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Channel-to-pipe conversions improve water use efficiency, decrease energy and minimize capital costs




Duncker, Alana, author
Frey, Jeffery P., author
Gransbury, John, author
U.S. Committee on Irrigation and Drainage, publisher

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Irrigators in Australia have suffered severe drought conditions for a number of years which has focused their attention on water efficiency measures. Many irrigation systems are moving away from the use of inefficient open channel irrigation systems in favor of pressure pipe networks to reduce losses due to seepage and evaporation. Murrumbidgee Irrigation in New South Wales utilized an innovative optimization approach that enabled significant improvements in the economic viability and environmental sustainability of its channels-to-pipe conversion. In designing a large-scale irrigation or stock and domestic pipe networks, there are many decisions that need to be made to satisfactorily achieve the design criteria - to satisfy customer and environmental demands, minimum allowable pressure, maximum allowable velocity, etc. It is also desirable that the design decisions are made so these criteria are achieved at the least possible cost to society and the environment. Once the objectives and criteria have been defined, the basic decisions that are made when designing a hydraulic network include the location of pipes, pump stations, valves and delivery points; the size, material and class of each pipe segment in the network; and the capacity and pumping regime of each pump station in the network. In contrast to a traditional trial-and-error simulation analysis to design its pipe network, Murrumbidgee Irrigation elected to utilize an optimization approach that investigated hundreds of thousands of trial solutions to determine a least-cost network that satisfied the stated objectives. The resulting design exhibited better hydraulic performance and significantly reduced capital, operating and environmental costs.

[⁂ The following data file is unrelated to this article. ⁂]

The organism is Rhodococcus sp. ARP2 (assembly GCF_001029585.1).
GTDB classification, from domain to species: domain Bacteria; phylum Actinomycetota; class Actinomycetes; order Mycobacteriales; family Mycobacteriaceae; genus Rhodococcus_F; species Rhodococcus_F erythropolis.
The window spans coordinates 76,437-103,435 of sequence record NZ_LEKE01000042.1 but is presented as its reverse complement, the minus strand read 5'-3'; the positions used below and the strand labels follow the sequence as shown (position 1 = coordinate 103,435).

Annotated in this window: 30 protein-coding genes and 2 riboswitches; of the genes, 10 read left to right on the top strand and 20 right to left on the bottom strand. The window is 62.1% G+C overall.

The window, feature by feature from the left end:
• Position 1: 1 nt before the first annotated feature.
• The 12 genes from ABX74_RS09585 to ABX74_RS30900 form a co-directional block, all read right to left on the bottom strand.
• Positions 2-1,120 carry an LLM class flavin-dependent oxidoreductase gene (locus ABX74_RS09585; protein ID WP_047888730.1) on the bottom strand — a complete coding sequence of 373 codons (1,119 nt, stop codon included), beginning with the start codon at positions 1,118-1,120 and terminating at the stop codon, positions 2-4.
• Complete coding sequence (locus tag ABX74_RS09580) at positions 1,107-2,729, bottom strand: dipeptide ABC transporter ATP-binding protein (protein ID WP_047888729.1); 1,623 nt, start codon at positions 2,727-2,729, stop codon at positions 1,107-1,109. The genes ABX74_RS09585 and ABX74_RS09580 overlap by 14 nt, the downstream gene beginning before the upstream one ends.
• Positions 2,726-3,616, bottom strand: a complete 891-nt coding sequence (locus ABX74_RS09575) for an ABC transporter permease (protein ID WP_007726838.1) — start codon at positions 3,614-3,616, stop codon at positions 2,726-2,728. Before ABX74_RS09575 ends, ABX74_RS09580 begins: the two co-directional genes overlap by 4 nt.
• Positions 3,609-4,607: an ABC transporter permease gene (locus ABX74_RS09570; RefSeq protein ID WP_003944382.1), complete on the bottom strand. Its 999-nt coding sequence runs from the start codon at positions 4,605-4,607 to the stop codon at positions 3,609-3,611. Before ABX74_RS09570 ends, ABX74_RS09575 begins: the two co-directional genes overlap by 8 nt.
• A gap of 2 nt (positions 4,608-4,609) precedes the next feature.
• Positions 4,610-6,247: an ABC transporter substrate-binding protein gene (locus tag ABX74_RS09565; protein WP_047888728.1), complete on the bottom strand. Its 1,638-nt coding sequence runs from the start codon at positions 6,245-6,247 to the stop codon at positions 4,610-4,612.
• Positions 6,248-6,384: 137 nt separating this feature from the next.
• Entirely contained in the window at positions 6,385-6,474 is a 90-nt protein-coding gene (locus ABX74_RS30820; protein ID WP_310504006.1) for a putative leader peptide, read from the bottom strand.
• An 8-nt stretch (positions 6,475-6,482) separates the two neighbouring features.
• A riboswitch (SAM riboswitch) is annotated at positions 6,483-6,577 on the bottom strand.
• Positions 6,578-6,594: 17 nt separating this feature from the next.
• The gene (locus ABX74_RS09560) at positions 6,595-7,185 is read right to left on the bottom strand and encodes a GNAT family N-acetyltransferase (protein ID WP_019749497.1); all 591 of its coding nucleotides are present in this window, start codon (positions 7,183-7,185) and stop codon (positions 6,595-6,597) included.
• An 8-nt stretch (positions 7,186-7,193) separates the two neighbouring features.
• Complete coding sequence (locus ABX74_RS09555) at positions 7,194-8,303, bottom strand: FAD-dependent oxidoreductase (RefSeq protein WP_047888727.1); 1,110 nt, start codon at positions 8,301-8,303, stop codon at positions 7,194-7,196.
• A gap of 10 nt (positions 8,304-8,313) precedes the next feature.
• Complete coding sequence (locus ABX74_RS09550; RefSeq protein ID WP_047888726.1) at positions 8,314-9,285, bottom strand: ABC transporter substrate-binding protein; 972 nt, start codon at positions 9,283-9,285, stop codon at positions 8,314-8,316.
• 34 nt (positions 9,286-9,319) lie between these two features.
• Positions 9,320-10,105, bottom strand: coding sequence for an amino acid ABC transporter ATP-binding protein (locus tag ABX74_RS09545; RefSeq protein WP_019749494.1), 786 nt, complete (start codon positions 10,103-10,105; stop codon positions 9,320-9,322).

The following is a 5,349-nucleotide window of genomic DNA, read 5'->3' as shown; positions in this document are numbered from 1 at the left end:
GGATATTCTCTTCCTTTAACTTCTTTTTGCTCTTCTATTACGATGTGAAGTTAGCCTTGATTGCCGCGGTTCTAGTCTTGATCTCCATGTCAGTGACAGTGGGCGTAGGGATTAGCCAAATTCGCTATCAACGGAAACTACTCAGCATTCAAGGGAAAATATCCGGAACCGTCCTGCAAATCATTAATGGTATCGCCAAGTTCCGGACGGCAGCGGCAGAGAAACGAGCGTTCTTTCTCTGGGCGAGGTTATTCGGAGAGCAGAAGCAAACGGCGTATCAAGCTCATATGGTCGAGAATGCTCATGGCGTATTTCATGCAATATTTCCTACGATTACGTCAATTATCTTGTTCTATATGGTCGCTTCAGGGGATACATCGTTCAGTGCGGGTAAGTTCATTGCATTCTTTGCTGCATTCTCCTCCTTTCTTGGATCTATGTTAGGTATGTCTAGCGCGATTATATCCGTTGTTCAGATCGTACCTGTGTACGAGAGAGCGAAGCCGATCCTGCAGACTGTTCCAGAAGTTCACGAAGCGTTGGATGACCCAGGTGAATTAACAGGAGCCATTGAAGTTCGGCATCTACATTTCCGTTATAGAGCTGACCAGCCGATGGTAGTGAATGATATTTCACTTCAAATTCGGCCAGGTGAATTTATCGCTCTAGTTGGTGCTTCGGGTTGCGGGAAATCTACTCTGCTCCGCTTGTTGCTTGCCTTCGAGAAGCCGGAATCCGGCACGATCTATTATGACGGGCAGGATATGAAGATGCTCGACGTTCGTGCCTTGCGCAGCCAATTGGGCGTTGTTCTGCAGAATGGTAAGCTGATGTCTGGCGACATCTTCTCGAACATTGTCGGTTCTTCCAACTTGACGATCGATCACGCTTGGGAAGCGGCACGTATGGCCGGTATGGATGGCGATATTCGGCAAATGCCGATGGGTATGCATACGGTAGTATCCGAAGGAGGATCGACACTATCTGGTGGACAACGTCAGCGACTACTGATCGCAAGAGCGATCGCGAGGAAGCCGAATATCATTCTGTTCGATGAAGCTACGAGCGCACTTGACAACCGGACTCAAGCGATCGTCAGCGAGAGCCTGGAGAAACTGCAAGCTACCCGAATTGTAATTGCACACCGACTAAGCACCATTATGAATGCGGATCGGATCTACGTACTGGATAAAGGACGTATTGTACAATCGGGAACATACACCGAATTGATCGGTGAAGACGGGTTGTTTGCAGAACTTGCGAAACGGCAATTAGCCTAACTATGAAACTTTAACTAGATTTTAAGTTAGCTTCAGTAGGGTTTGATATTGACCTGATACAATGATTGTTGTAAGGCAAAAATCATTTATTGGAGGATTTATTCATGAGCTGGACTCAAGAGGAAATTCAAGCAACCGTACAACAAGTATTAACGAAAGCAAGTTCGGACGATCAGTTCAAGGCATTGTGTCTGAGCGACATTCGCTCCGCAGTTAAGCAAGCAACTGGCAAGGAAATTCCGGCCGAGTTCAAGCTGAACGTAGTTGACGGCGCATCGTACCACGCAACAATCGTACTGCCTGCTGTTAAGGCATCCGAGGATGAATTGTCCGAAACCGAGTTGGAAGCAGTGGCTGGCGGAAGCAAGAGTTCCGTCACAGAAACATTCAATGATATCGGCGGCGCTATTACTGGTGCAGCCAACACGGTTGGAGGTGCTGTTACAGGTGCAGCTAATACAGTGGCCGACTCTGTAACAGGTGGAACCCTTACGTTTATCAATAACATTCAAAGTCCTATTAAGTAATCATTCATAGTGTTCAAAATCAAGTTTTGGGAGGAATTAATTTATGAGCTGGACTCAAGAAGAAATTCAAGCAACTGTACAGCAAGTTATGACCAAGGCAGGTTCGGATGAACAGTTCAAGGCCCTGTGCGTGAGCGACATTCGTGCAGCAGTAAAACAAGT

Presented at the fifth international conference on irrigation and drainage, Irrigation and drainage for food, energy and the environment on November 3-6, 2009 in Salt Lake City, Utah.

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